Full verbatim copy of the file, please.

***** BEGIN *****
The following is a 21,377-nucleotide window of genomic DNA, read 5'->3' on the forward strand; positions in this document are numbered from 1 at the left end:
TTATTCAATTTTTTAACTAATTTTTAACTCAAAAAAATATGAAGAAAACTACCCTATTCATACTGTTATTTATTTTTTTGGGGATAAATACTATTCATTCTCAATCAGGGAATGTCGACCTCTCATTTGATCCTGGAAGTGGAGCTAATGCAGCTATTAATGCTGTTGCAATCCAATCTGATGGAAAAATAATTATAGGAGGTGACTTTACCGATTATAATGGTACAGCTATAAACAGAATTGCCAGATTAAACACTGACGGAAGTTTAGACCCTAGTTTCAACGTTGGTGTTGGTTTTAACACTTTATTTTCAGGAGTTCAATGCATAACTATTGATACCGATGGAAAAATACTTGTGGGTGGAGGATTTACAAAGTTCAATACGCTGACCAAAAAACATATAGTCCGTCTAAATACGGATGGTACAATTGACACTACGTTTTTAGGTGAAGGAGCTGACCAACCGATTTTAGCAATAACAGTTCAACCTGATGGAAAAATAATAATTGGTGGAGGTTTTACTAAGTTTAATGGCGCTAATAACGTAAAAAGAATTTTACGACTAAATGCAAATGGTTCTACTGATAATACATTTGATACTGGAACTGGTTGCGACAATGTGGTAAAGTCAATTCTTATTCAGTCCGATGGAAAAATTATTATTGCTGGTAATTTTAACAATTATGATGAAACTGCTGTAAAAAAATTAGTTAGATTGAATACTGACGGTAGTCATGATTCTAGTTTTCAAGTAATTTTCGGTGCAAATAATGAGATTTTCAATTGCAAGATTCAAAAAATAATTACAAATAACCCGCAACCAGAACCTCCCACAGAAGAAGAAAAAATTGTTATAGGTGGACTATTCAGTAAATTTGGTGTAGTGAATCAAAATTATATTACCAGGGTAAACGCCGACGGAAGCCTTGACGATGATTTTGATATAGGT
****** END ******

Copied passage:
The following is a 21,377-nucleotide window of genomic DNA, read 5'->3' on the forward strand; positions in this document are numbered from 1 at the left end:
TTATTCAATTTTTTAACTAATTTTTAACTCAAAAAAATATGAAGAAAACTACCCTATTCATACTGTTATTTATTTTTTTGGGGATAAATACTATTCATTCTCAATCAGGGAATGTCGACCTCTCATTTGATCCTGGAAGTGGAGCTAATGCAGCTATTAATGCTGTTGCAATCCAATCTGATGGAAAAATAATTATAGGAGGTGACTTTACCGATTATAATGGTACAGCTATAAACAGAATTGCCAGATTAAACACTGACGGAAGTTTAGACCCTAGTTTCAACGTTGGTGTTGGTTTTAACACTTTATTTTCAGGAGTTCAATGCATAACTATTGATACCGATGGAAAAATACTTGTGGGTGGAGGATTTACAAAGTTCAATACGCTGACCAAAAAACATATAGTCCGTCTAAATACGGATGGTACAATTGACACTACGTTTTTAGGTGAAGGAGCTGACCAACCGATTTTAGCAATAACAGTTCAACCTGATGGAAAAATAATAATTGGTGGAGGTTTTACTAAGTTTAATGGCGCTAATAACGTAAAAAGAATTTTACGACTAAATGCAAATGGTTCTACTGATAATACATTTGATACTGGAACTGGTTGCGACAATGTGGTAAAGTCAATTCTTATTCAGTCCGATGGAAAAATTATTATTGCTGGTAATTTTAACAATTATGATGAAACTGCTGTAAAAAAATTAGTTAGATTGAATACTGACGGTAGTCATGATTCTAGTTTTCAAGTAATTTTCGGTGCAAATAATGAGATTTTCAATTGCAAGATTCAAAAAATAATTACAAATAACCCGCAACCAGAACCTCCCACAGAAGAAGAAAAAATTGTTATAGGTGGACTATTCAGTAAATTTGGTGTAGTGAATCAAAATTATATTACCAGGGTAAACGCCGACGGAAGCCTTGACGATGATTTTGATATAGGT